Drones Could Carry Blood to Critically Injured Patients

bloodstickerBlood supplies, especially platelets and plasma, are vital for taking care of injured people. But blood comes with an expiration date. Certain parts of it, like platelets and plasma, survive for less than a week after they’ve been donated, and even red blood cells only last up to six weeks in storage. In the future, drones could help transport vital blood supplies to where they need to be, saving time and lives, according to a post by the Mayo Clinic.

Delivery drones, while still a nascent field, are at their best when carrying small cargoes across short distances. There are the obvious rescue situations, where drones launched from a base camp could get supplies to injured hikers more easily than a helicopter. But there’s also the logistical benefit to delivery drones. In December of 2013, shipping company DHL used a drone to carry medical supplies across the Rhine River. While very much a publicity stunt, it demonstrates one task drones can do very well: carry supplies on routes that cars simply can’t take, thus shortening the time, perhaps, between a hospital with enough platelets and one running low. This is where the Mayo Clinic sees drones playing a role in the future:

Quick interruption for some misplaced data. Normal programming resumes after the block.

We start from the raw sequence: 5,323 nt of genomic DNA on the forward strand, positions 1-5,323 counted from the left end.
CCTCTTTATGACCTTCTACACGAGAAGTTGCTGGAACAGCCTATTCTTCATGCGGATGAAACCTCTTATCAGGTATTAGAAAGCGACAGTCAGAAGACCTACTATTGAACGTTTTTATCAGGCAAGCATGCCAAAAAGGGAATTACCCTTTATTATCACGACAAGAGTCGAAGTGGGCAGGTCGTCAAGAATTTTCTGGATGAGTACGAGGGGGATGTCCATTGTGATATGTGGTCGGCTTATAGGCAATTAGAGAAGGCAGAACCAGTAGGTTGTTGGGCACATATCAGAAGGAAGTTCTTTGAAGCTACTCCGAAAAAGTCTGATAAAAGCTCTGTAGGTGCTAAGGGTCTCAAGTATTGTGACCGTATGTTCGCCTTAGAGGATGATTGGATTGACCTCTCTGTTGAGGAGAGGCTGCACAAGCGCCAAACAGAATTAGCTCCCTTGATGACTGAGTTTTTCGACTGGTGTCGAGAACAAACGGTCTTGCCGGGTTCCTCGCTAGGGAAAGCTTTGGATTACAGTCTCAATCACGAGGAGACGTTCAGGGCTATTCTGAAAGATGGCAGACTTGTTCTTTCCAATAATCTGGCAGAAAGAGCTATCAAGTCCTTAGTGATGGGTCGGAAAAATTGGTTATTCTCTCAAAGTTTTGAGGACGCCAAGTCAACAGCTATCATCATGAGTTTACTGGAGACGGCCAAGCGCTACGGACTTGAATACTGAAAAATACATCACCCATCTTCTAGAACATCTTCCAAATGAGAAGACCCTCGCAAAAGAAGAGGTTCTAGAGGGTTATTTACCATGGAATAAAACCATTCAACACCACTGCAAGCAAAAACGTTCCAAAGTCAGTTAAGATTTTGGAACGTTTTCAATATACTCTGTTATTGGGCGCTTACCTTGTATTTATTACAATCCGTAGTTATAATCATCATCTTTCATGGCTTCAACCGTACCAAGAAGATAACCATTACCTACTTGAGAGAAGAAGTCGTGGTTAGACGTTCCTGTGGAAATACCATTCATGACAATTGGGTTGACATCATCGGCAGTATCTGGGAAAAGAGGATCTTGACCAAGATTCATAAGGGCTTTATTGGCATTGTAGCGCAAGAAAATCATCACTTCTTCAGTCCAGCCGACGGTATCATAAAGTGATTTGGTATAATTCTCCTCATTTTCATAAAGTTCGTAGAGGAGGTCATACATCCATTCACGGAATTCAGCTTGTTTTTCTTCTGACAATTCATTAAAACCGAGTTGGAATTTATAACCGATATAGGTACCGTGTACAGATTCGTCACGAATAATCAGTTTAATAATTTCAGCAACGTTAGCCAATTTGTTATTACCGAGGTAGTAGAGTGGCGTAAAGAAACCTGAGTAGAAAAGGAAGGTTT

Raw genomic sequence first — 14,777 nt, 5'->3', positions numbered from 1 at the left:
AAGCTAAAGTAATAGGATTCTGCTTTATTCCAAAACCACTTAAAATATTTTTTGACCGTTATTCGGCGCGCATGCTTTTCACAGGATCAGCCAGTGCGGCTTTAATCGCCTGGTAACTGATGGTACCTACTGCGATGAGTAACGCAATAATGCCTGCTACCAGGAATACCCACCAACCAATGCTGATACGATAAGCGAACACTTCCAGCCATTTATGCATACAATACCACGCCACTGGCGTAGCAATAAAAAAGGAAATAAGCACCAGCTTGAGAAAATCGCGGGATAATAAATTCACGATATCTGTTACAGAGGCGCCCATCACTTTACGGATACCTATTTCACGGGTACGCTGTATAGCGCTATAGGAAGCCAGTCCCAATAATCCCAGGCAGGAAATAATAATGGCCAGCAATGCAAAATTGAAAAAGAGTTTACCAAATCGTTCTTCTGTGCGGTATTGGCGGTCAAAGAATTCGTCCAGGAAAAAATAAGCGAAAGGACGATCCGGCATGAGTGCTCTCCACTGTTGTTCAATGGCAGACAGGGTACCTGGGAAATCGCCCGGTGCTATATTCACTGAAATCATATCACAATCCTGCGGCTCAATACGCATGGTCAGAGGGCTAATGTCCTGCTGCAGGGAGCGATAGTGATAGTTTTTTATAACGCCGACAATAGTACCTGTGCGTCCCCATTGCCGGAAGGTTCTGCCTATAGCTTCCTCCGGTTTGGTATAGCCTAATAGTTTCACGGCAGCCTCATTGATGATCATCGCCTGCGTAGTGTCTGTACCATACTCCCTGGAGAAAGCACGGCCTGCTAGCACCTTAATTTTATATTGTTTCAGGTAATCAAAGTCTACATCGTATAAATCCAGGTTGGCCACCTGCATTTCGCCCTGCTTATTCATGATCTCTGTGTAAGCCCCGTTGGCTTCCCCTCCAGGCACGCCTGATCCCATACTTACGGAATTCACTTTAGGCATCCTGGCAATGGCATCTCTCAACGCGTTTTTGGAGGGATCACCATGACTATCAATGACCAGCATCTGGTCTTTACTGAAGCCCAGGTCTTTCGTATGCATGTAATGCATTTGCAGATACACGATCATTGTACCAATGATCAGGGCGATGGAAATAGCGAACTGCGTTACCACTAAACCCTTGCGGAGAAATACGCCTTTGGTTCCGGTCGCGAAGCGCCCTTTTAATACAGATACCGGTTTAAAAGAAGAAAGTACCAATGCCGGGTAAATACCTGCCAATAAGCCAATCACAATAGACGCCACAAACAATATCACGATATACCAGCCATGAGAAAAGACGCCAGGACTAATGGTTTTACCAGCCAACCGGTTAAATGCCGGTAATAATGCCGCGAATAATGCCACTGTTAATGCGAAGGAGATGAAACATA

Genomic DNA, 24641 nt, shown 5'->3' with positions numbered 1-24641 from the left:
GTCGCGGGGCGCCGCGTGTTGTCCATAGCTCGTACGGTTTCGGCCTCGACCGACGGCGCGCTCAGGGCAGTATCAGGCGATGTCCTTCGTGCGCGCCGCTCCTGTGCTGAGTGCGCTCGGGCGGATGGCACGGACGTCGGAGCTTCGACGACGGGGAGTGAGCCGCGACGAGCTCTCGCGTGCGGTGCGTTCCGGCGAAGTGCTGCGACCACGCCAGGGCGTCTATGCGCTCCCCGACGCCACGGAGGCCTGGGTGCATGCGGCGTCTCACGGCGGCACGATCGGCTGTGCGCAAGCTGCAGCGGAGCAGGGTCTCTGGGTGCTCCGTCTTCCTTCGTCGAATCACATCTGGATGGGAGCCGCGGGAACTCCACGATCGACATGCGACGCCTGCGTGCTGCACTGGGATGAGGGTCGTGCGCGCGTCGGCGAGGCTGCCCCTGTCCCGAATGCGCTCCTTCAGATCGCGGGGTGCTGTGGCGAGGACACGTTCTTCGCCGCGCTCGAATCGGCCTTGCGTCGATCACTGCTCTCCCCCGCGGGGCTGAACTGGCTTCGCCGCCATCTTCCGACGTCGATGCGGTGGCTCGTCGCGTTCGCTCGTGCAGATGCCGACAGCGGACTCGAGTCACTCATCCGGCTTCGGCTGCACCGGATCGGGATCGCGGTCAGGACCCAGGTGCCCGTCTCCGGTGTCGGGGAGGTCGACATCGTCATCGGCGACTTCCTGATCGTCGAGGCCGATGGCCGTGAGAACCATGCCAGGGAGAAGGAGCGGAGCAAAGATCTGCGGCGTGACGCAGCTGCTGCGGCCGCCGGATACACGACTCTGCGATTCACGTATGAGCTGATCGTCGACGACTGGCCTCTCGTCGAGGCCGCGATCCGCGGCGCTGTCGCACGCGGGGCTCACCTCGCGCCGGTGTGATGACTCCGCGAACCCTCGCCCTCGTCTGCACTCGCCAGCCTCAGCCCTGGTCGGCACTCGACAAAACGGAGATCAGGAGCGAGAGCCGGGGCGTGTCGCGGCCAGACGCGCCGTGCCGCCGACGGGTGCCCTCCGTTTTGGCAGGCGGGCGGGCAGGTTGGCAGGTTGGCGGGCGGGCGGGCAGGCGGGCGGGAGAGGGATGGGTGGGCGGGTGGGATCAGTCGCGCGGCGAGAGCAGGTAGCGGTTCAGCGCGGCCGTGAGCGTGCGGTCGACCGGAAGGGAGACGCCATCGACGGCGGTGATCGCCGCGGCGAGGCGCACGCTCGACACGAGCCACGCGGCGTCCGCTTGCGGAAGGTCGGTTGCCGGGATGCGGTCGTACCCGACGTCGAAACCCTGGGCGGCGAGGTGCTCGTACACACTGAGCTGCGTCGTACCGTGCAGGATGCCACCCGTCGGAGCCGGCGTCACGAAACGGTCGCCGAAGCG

Large regional hospitals receive daily shipments of blood. Smaller hospitals receive blood weekly and count on larger centers or regional blood banks to restock their supply between shipments. Instead of courier services or the highway patrol transporting blood to a hospital that needs it, a UAV could deliver the blood in advance, taking off as soon as the EMS call comes in.

Drones could also deliver expensive and rarely used drugs, such as antivenin for snake bites, as well as help meet the demand for blood products in the prehospital setting quickly and inexpensively.

“Our advanced transport team makes about 2,000 [helicopter] flights a year and in 2013 they transfused 200 units of packed red blood cells and 200 units of plasma to critically injured and ill patients during transport,” [surgeon Cornelius]Thiels says. “How to best manage critically ill patients in the prehospital environment is a field we are actively researching. UAVs could potentially play a role in improving outcomes for these patients in the future.”

(Read more from “Drones Could Carry Blood to Critically Injured Patients” HERE)

Follow Joe Miller on Twitter HERE and Facebook HERE.